The spectacle of the changing autumn leaf colour in the states of New England in America is famous world-wide, but you don’t need to travel across the Atlantic to experience one of the natural world’s great wonders. October and November are the best times to visit botanic gardens, parks or arboretums here in Britain for a taste of nature’s blaze of colour.
The changing leaf colour is caused by the drop in temperatures and shortening days. Deciduous trees and shrubs react to these changes by reducing the amount of chlorophyll in their leaves. Chlorophyll is used by plants in spring and summer to harness energy from the sun and create food for the plant to grow. As winter approaches and the plant prepares for its winter dormancy this chlorophyll is no longer needed. Chlorophyll shows itself in leaves as a green pigment and as this pigment fades other colourful pigments are revealed. These purples, reds, yellows and oranges transform our countryside and gardens during the autumn months and are like nature’s last hurrah before winter sets in.
If you want to add some autumnal colour to your own garden there are plenty of trees and shrubs that can be grown, even in the smallest of spaces. Acers are probably the most well-known with their distinctive palmate leaves that turn a kaleidoscope of colours. Some can make quite substantial trees but others, such as ‘Little Princess’ are perfectly happy growing in pots.
Liquidambars are one of the first trees to start to change colour, in late August, and over the next couple of months the foliage turns from mid-green to fiery flame-like tones of red, orange and purple until it looks like the whole tree is alight. Some can grow into large specimens but there are ones that are more suitable for smaller spaces such as ‘Slender Silhouette’.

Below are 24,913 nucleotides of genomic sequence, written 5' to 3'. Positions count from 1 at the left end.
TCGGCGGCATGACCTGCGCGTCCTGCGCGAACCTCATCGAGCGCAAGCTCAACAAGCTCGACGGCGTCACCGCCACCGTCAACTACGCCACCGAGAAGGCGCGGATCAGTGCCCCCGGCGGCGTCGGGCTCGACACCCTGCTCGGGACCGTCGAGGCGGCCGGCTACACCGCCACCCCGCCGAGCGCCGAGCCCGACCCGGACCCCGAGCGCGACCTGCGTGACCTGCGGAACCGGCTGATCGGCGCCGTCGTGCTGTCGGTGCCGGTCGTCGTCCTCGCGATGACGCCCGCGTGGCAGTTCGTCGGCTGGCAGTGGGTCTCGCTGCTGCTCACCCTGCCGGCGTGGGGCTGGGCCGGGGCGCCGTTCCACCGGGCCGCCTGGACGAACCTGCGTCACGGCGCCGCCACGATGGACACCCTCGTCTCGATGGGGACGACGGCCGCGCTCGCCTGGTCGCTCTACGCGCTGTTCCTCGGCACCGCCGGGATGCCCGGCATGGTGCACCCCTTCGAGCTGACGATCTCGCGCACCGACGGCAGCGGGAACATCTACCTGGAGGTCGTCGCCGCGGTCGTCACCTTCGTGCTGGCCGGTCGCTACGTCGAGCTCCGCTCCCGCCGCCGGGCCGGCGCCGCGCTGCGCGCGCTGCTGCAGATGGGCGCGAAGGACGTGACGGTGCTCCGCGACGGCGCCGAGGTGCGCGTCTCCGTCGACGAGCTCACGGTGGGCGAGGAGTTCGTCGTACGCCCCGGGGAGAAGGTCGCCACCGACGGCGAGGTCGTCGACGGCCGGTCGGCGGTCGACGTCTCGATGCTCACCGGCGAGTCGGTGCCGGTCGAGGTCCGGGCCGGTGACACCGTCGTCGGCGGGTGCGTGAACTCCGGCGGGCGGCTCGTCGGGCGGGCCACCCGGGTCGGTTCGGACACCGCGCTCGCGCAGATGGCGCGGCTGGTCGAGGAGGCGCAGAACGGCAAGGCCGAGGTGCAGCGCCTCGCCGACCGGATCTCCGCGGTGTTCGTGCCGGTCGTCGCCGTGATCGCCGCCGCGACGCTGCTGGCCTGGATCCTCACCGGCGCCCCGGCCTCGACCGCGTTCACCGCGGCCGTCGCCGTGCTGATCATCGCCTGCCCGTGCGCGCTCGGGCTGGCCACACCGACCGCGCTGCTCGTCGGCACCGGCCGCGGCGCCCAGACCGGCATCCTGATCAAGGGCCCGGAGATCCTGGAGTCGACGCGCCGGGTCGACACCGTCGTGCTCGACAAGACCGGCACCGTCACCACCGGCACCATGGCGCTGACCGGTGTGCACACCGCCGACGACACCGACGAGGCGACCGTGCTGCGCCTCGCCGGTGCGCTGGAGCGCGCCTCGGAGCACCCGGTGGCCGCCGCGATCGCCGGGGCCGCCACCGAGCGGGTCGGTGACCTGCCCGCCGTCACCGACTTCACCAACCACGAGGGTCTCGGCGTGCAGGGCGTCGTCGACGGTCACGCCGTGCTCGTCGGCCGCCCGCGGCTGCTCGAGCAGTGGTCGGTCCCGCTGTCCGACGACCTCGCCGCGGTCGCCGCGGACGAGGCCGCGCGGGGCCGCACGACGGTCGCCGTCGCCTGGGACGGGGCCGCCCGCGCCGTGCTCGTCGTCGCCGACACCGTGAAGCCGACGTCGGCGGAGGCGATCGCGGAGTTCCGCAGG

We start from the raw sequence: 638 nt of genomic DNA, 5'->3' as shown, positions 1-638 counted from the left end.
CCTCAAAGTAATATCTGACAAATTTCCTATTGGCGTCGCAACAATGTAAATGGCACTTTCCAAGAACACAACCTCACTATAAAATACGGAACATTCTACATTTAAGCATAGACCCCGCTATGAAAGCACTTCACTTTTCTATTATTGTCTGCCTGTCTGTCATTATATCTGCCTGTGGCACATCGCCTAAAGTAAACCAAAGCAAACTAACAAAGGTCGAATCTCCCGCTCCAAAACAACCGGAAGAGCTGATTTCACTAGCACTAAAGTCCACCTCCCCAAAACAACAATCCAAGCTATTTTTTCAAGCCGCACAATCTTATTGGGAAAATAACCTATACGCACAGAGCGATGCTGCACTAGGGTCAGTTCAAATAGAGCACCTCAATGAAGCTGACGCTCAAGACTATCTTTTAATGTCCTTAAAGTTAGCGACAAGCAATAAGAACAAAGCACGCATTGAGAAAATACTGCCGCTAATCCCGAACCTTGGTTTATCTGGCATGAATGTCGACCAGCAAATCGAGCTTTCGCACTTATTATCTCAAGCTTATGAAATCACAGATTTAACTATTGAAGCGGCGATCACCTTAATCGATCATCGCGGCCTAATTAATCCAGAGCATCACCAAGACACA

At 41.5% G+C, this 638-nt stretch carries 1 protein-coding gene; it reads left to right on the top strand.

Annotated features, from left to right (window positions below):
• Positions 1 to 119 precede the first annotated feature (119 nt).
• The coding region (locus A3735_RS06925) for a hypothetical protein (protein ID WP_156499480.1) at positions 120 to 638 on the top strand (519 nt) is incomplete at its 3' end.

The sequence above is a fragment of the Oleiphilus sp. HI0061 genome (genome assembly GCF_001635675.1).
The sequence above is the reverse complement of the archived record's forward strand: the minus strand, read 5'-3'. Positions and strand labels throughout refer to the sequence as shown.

Cercidiphyllum japoncium, otherwise known as the katsura, is one of my favourites. Attractive heart-shaped leaves fade into tones of golden yellow and orange in mid-autumn. You can often smell a katsura tree before you see it, as the autumnal leaves take on a scent of cinder toffee.
Cotinus is a popular garden shrub, with smoky purple summer foliage and plumes of frothy flowers, before autumn transforms it into a glowing mass of orange and golden hues.
For a spot of leaf-peeping visit this selection of temples to trees:
Westonbirt, Gloucestershire – Perhaps the most well know arboretum in Britain with a fantastic array of trees. It does get very busy though at this time of year.
Batsford, Gloucestershire – This arboretum in the Cotswolds is home to the largest private collection of trees and shrubs in the country.
The Valley Gardens, Windsor – A hidden gem in the vast Windsor Great Park that’s free to wander around.
Crarae Himalayan Garden, Inverary, Argyll and Bute – Climb the paths past the tumbling stream and densely planted hillside to marvel at the view out over Loch Fyne.
Himalayan Garden, Ripon, North Yorkshire – This private garden opens for several weeks every autumn so visitors can experience the fabulous colours of the impressive collection of trees and shrubs including liquidambars, cotinus and acers.